Pocket Elimination Surgery / Osseous Surgery

When deep pockets have been diagnosed, damage to the underlying bone is the cause for these pockets. Any pocket 5mm or greater is indicated for surgery. Periodontitis is a disease that affects the bone without pain. Bleeding gums may or may not be present while the destruction to the bone is occurring.  Surgical access is the only way to obtain the best long term tooth retention in a person with moderate to advanced periodontitis (gum Disease).

Reducing pocket depths and eliminating existing bacterial environments are important to maintain a healthy smile. Scaling and root planning alone can only affect the soft tissue component of the disease. It is a treatment for early stages or can acts as a primer to get the gums to a state of health that can better handle the surgical treatment.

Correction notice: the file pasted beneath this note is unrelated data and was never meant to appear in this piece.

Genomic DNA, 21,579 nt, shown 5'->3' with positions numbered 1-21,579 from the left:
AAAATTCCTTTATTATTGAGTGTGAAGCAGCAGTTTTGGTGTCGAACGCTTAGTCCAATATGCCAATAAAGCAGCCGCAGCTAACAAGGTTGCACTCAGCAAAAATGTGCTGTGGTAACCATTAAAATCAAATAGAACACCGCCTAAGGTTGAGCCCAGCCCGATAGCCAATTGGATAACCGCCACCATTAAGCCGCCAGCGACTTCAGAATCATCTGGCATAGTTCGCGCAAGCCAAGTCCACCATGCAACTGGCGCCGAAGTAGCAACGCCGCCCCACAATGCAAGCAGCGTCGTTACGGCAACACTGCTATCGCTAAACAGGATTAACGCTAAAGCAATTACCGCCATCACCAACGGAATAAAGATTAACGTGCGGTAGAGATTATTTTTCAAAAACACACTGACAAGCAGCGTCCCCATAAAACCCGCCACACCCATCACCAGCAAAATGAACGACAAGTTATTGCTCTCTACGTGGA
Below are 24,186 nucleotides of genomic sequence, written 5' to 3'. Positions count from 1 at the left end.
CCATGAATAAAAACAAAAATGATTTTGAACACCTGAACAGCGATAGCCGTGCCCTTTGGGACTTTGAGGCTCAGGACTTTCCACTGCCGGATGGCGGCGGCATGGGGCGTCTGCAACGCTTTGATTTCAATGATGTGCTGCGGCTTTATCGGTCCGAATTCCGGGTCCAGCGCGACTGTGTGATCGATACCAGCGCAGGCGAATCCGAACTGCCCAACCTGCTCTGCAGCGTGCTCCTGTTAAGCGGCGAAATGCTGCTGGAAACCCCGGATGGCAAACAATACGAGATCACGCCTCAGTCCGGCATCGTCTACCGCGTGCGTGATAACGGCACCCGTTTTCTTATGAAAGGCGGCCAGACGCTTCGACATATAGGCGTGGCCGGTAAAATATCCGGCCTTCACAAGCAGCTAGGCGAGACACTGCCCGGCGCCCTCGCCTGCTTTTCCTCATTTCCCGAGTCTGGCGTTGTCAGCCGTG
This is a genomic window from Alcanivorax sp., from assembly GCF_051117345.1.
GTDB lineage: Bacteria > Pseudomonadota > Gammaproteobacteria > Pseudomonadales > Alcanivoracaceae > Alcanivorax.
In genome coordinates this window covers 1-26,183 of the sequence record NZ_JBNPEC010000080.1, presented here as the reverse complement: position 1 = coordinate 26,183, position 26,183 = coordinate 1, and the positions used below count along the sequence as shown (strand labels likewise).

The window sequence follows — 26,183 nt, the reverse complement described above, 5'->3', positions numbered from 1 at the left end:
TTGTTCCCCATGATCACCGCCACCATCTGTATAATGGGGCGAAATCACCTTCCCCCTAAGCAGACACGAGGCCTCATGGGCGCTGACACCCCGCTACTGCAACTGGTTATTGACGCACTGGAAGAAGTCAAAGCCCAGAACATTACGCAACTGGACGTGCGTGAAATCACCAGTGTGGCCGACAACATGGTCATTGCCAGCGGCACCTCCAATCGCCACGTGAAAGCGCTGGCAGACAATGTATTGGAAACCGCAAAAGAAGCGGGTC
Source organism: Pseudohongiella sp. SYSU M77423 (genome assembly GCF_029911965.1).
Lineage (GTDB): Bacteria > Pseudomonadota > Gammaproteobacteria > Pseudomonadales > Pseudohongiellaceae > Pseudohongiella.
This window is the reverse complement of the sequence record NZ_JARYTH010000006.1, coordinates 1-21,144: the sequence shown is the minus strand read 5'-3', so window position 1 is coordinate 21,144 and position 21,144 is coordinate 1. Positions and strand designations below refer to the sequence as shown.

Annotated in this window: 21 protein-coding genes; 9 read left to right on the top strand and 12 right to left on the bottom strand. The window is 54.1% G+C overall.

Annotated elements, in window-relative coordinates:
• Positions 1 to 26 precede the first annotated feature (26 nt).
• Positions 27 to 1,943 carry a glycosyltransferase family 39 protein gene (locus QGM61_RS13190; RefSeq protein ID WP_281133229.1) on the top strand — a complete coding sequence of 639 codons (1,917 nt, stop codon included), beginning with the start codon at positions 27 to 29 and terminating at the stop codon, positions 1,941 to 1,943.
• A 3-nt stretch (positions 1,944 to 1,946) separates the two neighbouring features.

Deeper pockets are difficult for you or a hygienist to clean. So it is important to reduce these pockets to allow for better access daily as well as professionally. Many patients notice that maintenance cleanings have less bleeding and more tolerable after pocket elimination surgery.

During this procedure local anesthesia is given so that the patient will feel nothing. An incision is made in the gums to allow the periodontist to remove the infection that has affected the tooth supporting bone. In some cases, irregular or damaged bone surfaces are removed and smoothed to eliminate the space that the bacteria can hide. In other cases a regenerative bone graft may be placed to help bone grow back to the tooth.  The gum tissue will heal with a better healthier attachment to the tooth.  Sutures are removed in 7-10 days. Most patients are back to work the next day with minimal discomfort.